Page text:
Concussion in the News: Rugby Tackles, ADHD, Return-to-Play

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The latest news on concussion, presented by the International Concussion Society and Concussion.Org

Coverage on concussion in the news is on the rise. This month, Concussion.Org is talking about knowing when athletes can return to play after sports-related concussions. Additionally, we cover stories about why athletes with ADHD might need more concussion recovery time, and how rugby-style tackling may decrease the concussion risk in football. 

Athletes With ADHD May Need More Time to Recover From Concussion: Study

College athletes with attention-deficit hyperactivity disorder (ADHD) may be slower to recover from a concussion, according to a study of 120 U.S. college athletes who suffered concussions. Concussion symptoms averaged 12 days for athletes with ADHD who were taking medication. In those who had ADHD who were not on medication, it was 10 days. Those without ADHD saw four days of symptoms.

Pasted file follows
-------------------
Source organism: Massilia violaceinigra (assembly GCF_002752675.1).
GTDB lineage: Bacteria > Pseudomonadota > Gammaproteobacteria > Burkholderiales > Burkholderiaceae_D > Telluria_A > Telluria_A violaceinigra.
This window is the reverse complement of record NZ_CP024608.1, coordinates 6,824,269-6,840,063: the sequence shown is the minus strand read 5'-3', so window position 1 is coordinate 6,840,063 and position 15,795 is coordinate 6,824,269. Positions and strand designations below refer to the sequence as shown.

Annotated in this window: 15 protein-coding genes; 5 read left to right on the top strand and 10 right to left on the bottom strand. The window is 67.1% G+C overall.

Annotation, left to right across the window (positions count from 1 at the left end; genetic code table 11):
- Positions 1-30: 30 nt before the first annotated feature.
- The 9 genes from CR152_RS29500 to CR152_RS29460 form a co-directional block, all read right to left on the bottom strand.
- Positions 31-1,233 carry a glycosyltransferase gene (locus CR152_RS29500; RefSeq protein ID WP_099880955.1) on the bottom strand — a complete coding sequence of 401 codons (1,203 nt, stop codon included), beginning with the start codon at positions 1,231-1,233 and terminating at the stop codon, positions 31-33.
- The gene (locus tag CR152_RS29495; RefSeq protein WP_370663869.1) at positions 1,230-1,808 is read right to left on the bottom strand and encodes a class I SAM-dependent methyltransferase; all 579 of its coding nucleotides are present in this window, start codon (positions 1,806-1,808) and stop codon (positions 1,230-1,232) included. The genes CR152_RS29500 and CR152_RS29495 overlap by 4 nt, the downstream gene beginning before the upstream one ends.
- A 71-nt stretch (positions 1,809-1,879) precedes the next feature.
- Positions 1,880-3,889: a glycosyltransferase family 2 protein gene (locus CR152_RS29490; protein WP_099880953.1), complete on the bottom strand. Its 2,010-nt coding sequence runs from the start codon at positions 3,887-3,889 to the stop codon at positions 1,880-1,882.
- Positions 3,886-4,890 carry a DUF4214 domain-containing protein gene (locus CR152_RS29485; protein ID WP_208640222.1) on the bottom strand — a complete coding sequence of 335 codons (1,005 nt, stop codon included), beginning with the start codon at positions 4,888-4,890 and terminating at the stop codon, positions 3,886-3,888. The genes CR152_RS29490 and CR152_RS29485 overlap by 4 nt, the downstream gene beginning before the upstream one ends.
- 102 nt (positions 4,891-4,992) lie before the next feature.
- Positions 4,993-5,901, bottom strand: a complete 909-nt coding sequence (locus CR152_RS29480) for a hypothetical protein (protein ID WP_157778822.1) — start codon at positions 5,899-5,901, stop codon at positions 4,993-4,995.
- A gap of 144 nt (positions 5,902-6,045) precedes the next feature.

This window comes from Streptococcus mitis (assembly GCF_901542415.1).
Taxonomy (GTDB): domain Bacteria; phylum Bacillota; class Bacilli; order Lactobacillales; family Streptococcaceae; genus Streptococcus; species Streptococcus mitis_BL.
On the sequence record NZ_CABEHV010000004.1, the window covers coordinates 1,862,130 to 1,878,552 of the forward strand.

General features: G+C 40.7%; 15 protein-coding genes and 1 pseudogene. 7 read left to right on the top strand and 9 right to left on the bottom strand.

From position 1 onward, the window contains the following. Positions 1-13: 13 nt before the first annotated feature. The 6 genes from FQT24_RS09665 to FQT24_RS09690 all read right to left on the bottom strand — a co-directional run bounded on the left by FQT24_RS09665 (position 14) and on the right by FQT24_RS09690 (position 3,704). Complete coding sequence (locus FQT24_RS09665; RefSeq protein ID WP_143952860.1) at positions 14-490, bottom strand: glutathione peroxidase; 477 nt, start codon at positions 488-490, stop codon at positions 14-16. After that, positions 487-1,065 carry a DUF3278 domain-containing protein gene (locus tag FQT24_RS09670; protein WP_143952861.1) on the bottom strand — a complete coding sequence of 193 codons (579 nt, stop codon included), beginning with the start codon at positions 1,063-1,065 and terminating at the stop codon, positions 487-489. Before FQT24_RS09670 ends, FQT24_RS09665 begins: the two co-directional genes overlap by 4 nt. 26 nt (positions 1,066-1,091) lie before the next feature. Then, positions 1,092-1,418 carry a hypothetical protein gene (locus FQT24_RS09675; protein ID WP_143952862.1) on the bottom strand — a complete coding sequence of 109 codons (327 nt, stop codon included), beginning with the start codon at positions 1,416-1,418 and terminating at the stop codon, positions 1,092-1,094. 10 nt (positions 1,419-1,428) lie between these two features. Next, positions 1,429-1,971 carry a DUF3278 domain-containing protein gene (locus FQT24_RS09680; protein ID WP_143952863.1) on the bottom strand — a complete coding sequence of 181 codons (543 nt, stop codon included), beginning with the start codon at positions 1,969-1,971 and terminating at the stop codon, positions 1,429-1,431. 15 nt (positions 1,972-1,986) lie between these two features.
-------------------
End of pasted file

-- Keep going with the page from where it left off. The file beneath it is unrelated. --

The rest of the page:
Rugby-Style Tackling Might Make Football Safer

A new study claims rugby-style tackling could make football safer by reducing the force of head impacts. Researchers gathered and assessed data from 20 university football players and 10 university rugby players during spring practice seasons. The preliminary research concluded that the frequency of head impacts is lower among rugby players, compared with football players.

5 Questions About Returning to Play After a Sports-Related Concussion

John Leddy, MD, from the University at Buffalo, recently discussed sports-related concussion and return-to-play. “Doctors should consider encouraging patients to engage in early, controlled, moderate levels of physical activity as long as patients do not exceed their symptom-exacerbation thresholds,” Leddy says, speaking at the American Academy of Neurology Sports Concussion Conference.

4 Questions about Post-Concussion Balance Disturbances

Jamie M. Bogle, PhD, shares insights about post-concussion–related consequences at the American Academy of Neurology’s Sports Concussion Conference. Bogle touched on balance disturbances and vertigo, and what they mean for U.S. public health. “Most providers find dizziness to be a challenging symptom to manage,” Bogle says.

As concussion continues to make headlines around the world, the International Concussion Society and Concussion.Org are committed to keeping the public up-to-date on important concussion information. By continuing to highlight some of the best, most recent news and updates available, we hope to serve as a one-stop hub for concussion resources. For all the latest and best coverage on concussion, visit Concussion.Org’s News and Concussion Resources pages.